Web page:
The Greatest Threat to the Ocean is Ignorance
Ocean literacy is defined as an understanding of the ocean’s influence on you and your influence on the ocean. The idea of creating a more “ocean-literate” society is, in many ways, the central theme that runs throughout the entire Ocean Connect website. Indeed, all the snapshots we have created to help you find your own unique way to connect to the ocean are also designed to drive home the fact that no matter what you choose to do in life, it will in some way be connected to the ocean. We have certainly said it more than once – whether we live near the coast or far from the ocean’s shores, the ocean impacts the health and well-being of each and every one of us. Therefore, understanding the ocean – and our connection to it – is absolutely essential to protecting Earth and all its varied forms of life.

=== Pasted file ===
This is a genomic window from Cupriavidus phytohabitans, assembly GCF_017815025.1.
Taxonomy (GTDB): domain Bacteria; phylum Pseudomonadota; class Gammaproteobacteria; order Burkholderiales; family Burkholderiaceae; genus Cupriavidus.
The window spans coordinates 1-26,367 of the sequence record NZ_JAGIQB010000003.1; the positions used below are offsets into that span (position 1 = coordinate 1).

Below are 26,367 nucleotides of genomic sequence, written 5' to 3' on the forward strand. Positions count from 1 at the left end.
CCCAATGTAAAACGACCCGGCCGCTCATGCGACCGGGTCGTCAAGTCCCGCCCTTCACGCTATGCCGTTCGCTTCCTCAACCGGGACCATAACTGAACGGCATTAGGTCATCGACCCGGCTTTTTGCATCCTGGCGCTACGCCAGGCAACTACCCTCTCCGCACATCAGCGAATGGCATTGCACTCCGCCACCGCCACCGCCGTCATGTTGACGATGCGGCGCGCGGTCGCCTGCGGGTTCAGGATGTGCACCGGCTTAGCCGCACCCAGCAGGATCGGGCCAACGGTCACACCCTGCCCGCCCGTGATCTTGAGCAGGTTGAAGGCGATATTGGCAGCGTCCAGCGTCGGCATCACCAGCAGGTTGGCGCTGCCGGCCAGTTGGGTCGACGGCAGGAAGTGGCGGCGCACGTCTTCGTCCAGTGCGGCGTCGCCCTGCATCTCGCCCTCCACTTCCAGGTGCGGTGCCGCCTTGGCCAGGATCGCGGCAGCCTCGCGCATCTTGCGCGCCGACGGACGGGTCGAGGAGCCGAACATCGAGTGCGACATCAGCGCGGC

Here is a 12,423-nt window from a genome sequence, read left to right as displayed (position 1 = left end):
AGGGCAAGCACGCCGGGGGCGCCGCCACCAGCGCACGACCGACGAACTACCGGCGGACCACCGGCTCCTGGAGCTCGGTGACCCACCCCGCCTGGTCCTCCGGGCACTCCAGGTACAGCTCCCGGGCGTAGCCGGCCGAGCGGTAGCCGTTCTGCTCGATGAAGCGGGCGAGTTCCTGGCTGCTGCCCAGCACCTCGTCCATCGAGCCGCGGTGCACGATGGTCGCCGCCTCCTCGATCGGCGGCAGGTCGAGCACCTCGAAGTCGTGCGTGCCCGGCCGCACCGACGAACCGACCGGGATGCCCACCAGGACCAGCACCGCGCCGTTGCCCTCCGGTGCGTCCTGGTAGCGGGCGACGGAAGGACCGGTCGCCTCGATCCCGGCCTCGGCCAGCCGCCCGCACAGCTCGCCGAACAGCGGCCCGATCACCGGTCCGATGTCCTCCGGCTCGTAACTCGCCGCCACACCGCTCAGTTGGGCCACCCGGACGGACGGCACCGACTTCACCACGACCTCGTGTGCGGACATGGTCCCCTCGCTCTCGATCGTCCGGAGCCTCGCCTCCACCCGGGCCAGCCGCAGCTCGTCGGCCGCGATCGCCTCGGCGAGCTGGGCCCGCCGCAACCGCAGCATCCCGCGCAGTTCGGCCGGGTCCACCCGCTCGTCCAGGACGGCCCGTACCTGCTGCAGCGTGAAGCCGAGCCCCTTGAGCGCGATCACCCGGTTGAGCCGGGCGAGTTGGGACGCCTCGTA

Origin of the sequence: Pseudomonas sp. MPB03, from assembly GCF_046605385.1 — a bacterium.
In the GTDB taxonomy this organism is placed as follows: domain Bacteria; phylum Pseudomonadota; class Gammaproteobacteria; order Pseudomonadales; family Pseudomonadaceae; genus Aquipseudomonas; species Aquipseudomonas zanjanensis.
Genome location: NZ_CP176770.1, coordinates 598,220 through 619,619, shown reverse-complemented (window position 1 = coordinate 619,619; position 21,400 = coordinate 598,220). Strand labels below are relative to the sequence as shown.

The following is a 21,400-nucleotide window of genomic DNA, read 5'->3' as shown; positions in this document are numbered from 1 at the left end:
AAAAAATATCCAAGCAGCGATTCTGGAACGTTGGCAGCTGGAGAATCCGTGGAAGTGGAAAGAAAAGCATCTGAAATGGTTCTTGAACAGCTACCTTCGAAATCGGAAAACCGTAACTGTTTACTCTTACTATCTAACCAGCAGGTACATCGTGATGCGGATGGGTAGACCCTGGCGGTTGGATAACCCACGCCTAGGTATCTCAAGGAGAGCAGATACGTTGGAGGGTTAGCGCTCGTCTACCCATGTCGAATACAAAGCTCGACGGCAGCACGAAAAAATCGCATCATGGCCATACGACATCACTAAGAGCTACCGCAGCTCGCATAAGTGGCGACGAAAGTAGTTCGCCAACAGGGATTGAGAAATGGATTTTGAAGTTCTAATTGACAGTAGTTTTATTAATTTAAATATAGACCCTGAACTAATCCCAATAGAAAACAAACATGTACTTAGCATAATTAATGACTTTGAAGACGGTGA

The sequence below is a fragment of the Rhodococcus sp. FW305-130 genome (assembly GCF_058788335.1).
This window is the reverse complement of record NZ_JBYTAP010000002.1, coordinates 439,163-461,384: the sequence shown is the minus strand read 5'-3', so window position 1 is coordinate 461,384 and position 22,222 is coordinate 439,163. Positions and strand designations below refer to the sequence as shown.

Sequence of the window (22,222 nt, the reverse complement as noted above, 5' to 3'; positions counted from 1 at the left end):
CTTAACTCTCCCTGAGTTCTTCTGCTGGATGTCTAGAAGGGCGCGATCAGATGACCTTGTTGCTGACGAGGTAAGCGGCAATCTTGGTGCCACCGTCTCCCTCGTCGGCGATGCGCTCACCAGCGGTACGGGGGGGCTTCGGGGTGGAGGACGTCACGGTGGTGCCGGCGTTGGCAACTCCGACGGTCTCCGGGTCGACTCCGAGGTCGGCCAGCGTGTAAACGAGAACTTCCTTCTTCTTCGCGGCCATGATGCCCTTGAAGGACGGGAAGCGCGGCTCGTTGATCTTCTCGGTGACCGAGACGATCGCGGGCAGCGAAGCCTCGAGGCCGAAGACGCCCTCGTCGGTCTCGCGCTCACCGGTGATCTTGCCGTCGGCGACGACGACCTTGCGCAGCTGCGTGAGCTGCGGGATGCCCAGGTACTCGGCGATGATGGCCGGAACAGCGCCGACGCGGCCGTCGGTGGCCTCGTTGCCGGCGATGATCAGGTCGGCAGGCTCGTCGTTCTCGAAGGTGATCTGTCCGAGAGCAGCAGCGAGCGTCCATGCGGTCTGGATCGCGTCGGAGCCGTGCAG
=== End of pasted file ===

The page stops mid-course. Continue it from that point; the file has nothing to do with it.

The campaign to improve ocean literacy was a reaction to the fact that ocean-related topics were almost completely absent from the 1996 version of the National Science Education Standards. The absence of ocean sciences in school curricula resulted in a generation of the American public being almost totally ignorant as to the importance of the ocean in their lives. Unfortunately, that uninformed generation of students are now the adults in our school systems that we must convince to introduce ocean concepts into future science education standards.
As a result of the prevailing situation, a group of nongovernmental organizations, professional associations, national university-based programs, government agencies, non-profit organizations, and individual scientists and educators came together to build a consensus on ocean-related science education standards. The main problem they needed to solve was if you want students to understand the fundamental concepts of ocean literacy by Grade 12, what would you teach in all the prior years of school? So, in addition to creating a short list of Essential Principles and drafting a simple definition of the term “ocean literacy,” the group also developed the Ocean Literacy Framework, a coherent learning roadmap for ocean science.